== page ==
mary jane dodd
mj dodd 2016
tools seem to be constantly evolving for jewelers - there is much craft involved in each step of the process. one can buy things that are made or learn to make it themselves.
one of the things you need to ask yourself is what your vision for your work is. with more and more variety in stamps, you can differentiate your work from that of other sellers. this was very difficult to do even a couple of years ago. there were a rather limited number of design stamps and the alphabet stamps were even more restricted.
i use both alphabet and design stamps in my work. this post is going to cover alphabet stamps only. i'll do design stamps next time. design stamps are in a really interesting phase. they are being made by individuals out of rebar, nails, any steel base. and they are made one at a time.
there are alphabet/letter stamps available that range from economy, to mass produced designer fonts, to sets that are custom made. i have some of each. economy sets tend to be a basic font but are great to have.
impressart and beadsmith have started putting together sets with less basic fonts and at a higher quality than an economy set. here's a set from the website beaducation called lucida. a set is usually sold as upper or lower case.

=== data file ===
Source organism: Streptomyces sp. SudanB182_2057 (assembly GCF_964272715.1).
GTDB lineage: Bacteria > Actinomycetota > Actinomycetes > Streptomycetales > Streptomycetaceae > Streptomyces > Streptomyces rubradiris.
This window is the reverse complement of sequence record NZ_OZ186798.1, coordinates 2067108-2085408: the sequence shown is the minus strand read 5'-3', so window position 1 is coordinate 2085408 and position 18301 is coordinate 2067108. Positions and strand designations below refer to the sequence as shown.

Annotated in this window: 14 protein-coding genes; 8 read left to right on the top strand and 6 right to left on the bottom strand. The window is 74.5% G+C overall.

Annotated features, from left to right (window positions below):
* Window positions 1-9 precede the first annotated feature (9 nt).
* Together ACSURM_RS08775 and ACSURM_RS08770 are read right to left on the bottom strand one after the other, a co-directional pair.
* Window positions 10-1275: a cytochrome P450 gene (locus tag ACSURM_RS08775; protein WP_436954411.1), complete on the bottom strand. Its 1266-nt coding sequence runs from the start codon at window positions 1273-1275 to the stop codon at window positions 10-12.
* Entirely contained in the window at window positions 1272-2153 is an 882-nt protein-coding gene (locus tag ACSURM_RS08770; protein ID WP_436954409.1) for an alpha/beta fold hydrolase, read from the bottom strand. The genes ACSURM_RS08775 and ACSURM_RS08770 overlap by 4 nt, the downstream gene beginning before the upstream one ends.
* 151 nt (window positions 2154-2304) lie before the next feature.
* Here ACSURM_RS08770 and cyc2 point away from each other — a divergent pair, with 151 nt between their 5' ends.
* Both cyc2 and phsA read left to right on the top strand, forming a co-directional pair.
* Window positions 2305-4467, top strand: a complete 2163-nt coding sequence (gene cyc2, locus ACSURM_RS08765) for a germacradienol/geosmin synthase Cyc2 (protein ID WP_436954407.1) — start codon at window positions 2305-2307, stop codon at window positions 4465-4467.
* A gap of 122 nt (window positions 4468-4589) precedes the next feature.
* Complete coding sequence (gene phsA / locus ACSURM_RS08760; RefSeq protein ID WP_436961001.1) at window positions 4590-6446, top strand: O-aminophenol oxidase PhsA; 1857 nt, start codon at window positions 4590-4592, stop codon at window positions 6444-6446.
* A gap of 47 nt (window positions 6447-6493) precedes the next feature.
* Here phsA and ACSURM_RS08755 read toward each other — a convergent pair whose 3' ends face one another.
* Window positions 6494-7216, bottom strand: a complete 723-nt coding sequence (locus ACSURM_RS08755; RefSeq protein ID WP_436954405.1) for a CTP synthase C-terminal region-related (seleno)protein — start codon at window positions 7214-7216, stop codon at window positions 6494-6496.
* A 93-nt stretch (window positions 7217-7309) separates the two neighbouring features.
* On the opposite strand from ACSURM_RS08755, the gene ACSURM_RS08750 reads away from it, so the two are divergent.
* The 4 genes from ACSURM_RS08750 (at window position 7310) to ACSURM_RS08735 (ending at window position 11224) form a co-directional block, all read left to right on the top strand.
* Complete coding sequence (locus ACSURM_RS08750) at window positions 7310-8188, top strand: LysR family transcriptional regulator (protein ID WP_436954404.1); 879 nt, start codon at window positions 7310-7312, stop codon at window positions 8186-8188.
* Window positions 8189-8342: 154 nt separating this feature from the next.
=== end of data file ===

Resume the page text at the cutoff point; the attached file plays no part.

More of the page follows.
i have an alphabet set that is custom made. to get this, i had to first purchase the rights to the font in order to have it made by infinity stamps. a very helpful company that puts out a great product.
the choices of sizes of stamps is growing as well. the standard is about 3-4mm. but there are sets that are smaller and larger. beaducation even sells single letters if you don't want to commit to a whole set.
if you want numbers, you will have to buy them separately. the impressart line offers coordinating number and alphabet sets. take juniper, for example.
they are even starting to add little decorative stamps in the sets.
i can get expensive quickly when you start to invest in these tools, so you want to take some time to look at the different fonts available to you. in etsy, i use 'alphabet metal stamps' in the search bar to find them.
to do the stamping itself, you need a brass head hammer and a steel bench block or anvil. personally, i like using an anvil. there are lots of fancy new gadgets to hold the stamps for you. made to protect your fingers (which i understand) i find they get in the way of my seeing the piece of metal i'm working on. instead, i use gorilla grip gloves for control. they are very lightweight and indispensable for keeping the stamps from slipping.
learn on copper - and try to work on 20-22 gauge. thinner metal limits the depth of the impression. look at how clean these letters look on 20 gauge copper.
like any other technique, it's a learning process. the more you practice, the better your impressions will become.